“When you devote your attention to cultivating and enriching an audience over time, you have much more security. You aren’t dependent on the whims of Apple, the fluctuations of Google rankings, or whether a publisher will return your calls. Listen closely and the audience will tell you what they want. Even if you don’t always get it right, well, keep caring and you’ll get another chance. “

I’m a big fan of Guillebeau because he does listen to his audience. I know that I will always get something of value from his writings.  He gives me a reason to come back, whether it is to read his blog or buy another book or attend one of his World Domination Summits.

I try to apply this type of thinking in how I promote my photography and video business as well in promoting my film.  With my film, I have been able to get a very clear sense of who my audience is, through my FB fan page interactions, the film’s blog and recently by physically meeting people at various film festivals over the last couple of months.  I was able to interact with my audiences and to find out, what they liked about the film through their comments and questions.  I could see how I made them feel through the film how that prompted them to action.  Sometimes the action was to buy a DVD or ten DVD’s for friends and family. And sometimes, I find out later that I had motivated somebody who had watched the film to take some positive action.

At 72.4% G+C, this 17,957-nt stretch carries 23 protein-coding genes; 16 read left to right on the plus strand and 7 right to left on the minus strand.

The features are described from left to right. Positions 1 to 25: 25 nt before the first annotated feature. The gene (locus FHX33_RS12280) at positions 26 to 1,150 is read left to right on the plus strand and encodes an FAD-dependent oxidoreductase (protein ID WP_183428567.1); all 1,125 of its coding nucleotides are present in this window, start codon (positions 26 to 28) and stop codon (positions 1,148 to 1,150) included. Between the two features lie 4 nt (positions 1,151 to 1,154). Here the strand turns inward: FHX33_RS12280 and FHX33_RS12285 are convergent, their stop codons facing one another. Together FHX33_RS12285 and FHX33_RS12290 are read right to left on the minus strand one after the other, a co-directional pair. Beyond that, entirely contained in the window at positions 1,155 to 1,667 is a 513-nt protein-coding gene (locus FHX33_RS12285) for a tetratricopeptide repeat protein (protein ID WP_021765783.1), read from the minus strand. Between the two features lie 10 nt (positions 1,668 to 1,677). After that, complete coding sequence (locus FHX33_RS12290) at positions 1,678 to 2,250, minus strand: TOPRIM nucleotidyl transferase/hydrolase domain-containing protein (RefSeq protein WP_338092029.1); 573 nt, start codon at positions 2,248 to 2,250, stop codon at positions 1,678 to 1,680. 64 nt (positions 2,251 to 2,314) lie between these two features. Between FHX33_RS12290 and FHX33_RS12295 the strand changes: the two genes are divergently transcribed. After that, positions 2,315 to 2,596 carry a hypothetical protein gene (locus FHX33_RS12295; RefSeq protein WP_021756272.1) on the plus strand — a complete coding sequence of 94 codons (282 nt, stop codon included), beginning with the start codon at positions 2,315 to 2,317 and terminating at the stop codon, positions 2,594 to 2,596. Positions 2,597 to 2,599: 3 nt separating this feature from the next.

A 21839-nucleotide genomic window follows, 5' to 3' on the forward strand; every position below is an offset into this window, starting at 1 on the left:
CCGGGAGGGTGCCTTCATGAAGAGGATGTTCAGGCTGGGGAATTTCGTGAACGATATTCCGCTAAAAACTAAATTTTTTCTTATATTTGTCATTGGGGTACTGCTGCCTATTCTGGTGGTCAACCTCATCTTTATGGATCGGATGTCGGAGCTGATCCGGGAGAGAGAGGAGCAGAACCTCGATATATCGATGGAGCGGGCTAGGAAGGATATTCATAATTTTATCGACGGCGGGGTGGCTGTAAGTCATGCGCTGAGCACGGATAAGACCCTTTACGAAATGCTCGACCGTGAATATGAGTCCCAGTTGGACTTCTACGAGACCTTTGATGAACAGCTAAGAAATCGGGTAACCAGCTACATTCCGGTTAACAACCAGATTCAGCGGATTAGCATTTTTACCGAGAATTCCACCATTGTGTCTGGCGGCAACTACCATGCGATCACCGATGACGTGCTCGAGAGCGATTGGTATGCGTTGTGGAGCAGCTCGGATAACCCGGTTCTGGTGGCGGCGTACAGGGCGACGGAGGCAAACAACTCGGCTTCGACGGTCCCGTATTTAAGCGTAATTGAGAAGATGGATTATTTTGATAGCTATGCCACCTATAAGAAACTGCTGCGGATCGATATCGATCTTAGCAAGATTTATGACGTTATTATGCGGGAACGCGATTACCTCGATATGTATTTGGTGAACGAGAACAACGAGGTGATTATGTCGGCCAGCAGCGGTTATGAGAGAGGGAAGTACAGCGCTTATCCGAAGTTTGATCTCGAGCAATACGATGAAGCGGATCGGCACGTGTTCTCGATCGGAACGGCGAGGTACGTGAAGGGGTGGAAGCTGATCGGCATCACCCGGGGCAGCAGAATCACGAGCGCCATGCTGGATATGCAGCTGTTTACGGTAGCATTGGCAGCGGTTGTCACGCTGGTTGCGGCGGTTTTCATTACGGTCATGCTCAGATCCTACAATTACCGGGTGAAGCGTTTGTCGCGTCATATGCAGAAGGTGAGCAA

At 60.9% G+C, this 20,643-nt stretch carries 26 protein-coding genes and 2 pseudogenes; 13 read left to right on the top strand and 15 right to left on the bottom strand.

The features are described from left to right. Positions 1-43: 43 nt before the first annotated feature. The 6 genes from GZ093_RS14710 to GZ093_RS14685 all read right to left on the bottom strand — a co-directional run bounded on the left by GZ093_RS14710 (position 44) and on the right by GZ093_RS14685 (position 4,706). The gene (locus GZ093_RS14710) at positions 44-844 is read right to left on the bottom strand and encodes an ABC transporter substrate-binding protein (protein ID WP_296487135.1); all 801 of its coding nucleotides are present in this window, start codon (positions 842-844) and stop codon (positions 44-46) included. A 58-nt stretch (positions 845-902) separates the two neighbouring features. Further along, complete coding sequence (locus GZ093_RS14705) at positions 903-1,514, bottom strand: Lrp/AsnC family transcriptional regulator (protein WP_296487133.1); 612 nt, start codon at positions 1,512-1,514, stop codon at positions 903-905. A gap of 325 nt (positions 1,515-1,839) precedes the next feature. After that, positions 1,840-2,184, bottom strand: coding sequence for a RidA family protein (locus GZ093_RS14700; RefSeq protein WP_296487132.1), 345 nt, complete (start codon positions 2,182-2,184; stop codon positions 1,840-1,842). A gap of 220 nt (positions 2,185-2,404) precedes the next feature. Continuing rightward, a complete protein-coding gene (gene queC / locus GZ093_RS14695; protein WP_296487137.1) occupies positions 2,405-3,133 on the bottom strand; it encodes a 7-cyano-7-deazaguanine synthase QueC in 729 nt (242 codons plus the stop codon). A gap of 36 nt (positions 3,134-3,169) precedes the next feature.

I know that if I want to build a sustainable audience I need to do more than to just someone into a theater or to buy a DVD, I need to continue to create and share what I do best, and I will be giving the audience what they want at the same time.

It really all comes down to knowing what your audience wants or needs and being the one who has the desire and the skills to fulfill that need. To really build an audience you need to identify two things that will work together in making that happen:

What you are good at?


What your audience (client)  is looking for?

When those two things are in sync with one another, you’ll be building the right audience, which is far better than attracting lots of eyeballs but not giving them what they’re looking for.